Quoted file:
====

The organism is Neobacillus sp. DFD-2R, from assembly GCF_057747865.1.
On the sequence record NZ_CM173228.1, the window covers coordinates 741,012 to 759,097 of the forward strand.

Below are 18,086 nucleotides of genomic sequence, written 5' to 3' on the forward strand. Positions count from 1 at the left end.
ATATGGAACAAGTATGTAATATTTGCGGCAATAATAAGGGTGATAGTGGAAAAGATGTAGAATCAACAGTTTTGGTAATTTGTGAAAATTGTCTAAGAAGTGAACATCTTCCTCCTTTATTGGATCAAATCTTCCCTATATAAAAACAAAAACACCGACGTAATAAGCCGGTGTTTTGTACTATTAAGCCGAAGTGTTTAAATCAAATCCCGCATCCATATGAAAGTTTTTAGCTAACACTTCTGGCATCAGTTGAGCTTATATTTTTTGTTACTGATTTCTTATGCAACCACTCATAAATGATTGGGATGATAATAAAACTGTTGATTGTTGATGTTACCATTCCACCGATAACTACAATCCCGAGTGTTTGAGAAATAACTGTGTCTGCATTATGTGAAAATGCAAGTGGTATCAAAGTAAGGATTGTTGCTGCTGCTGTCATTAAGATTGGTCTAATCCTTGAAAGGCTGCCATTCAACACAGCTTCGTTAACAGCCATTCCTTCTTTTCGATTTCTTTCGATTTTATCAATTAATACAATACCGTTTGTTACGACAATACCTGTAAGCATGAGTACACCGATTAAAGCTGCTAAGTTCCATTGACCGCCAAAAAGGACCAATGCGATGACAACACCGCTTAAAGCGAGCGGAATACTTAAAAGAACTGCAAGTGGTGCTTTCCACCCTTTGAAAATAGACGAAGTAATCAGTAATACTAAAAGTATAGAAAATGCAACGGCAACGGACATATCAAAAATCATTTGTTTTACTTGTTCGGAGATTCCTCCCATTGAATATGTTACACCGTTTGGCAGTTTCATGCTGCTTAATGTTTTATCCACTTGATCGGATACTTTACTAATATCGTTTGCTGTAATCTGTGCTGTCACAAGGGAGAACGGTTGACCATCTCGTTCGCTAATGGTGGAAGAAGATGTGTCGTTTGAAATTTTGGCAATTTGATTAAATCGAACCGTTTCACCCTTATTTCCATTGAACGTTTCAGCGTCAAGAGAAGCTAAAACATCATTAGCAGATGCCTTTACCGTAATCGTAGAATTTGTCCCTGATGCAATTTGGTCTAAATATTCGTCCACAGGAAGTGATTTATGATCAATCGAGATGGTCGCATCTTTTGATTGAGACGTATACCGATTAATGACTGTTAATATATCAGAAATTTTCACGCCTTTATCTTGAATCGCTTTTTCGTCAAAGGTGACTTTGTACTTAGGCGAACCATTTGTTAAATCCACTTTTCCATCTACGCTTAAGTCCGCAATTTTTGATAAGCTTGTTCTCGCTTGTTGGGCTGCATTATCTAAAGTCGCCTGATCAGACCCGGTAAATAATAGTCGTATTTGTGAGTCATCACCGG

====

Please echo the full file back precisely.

The organism is Neobacillus sp. DFD-2R, from assembly GCF_057747865.1.
On the sequence record NZ_CM173228.1, the window covers coordinates 741,012 to 759,097 of the forward strand.

Below are 18,086 nucleotides of genomic sequence, written 5' to 3' on the forward strand. Positions count from 1 at the left end.
ATATGGAACAAGTATGTAATATTTGCGGCAATAATAAGGGTGATAGTGGAAAAGATGTAGAATCAACAGTTTTGGTAATTTGTGAAAATTGTCTAAGAAGTGAACATCTTCCTCCTTTATTGGATCAAATCTTCCCTATATAAAAACAAAAACACCGACGTAATAAGCCGGTGTTTTGTACTATTAAGCCGAAGTGTTTAAATCAAATCCCGCATCCATATGAAAGTTTTTAGCTAACACTTCTGGCATCAGTTGAGCTTATATTTTTTGTTACTGATTTCTTATGCAACCACTCATAAATGATTGGGATGATAATAAAACTGTTGATTGTTGATGTTACCATTCCACCGATAACTACAATCCCGAGTGTTTGAGAAATAACTGTGTCTGCATTATGTGAAAATGCAAGTGGTATCAAAGTAAGGATTGTTGCTGCTGCTGTCATTAAGATTGGTCTAATCCTTGAAAGGCTGCCATTCAACACAGCTTCGTTAACAGCCATTCCTTCTTTTCGATTTCTTTCGATTTTATCAATTAATACAATACCGTTTGTTACGACAATACCTGTAAGCATGAGTACACCGATTAAAGCTGCTAAGTTCCATTGACCGCCAAAAAGGACCAATGCGATGACAACACCGCTTAAAGCGAGCGGAATACTTAAAAGAACTGCAAGTGGTGCTTTCCACCCTTTGAAAATAGACGAAGTAATCAGTAATACTAAAAGTATAGAAAATGCAACGGCAACGGACATATCAAAAATCATTTGTTTTACTTGTTCGGAGATTCCTCCCATTGAATATGTTACACCGTTTGGCAGTTTCATGCTGCTTAATGTTTTATCCACTTGATCGGATACTTTACTAATATCGTTTGCTGTAATCTGTGCTGTCACAAGGGAGAACGGTTGACCATCTCGTTCGCTAATGGTGGAAGAAGATGTGTCGTTTGAAATTTTGGCAATTTGATTAAATCGAACCGTTTCACCCTTATTTCCATTGAACGTTTCAGCGTCAAGAGAAGCTAAAACATCATTAGCAGATGCCTTTACCGTAATCGTAGAATTTGTCCCTGATGCAATTTGGTCTAAATATTCGTCCACAGGAAGTGATTTATGATCAATCGAGATGGTCGCATCTTTTGATTGAGACGTATACCGATTAATGACTGTTAATATATCAGAAATTTTCACGCCTTTATCTTGAATCGCTTTTTCGTCAAAGGTGACTTTGTACTTAGGCGAACCATTTGTTAAATCCACTTTTCCATCTACGCTTAAGTCCGCAATTTTTGATAAGCTTGTTCTCGCTTGTTGGGCTGCATTATCTAAAGTCGCCTGATCAGACCCGGTAAATAATAGTCGTATTTGTGAGTCATCACCGG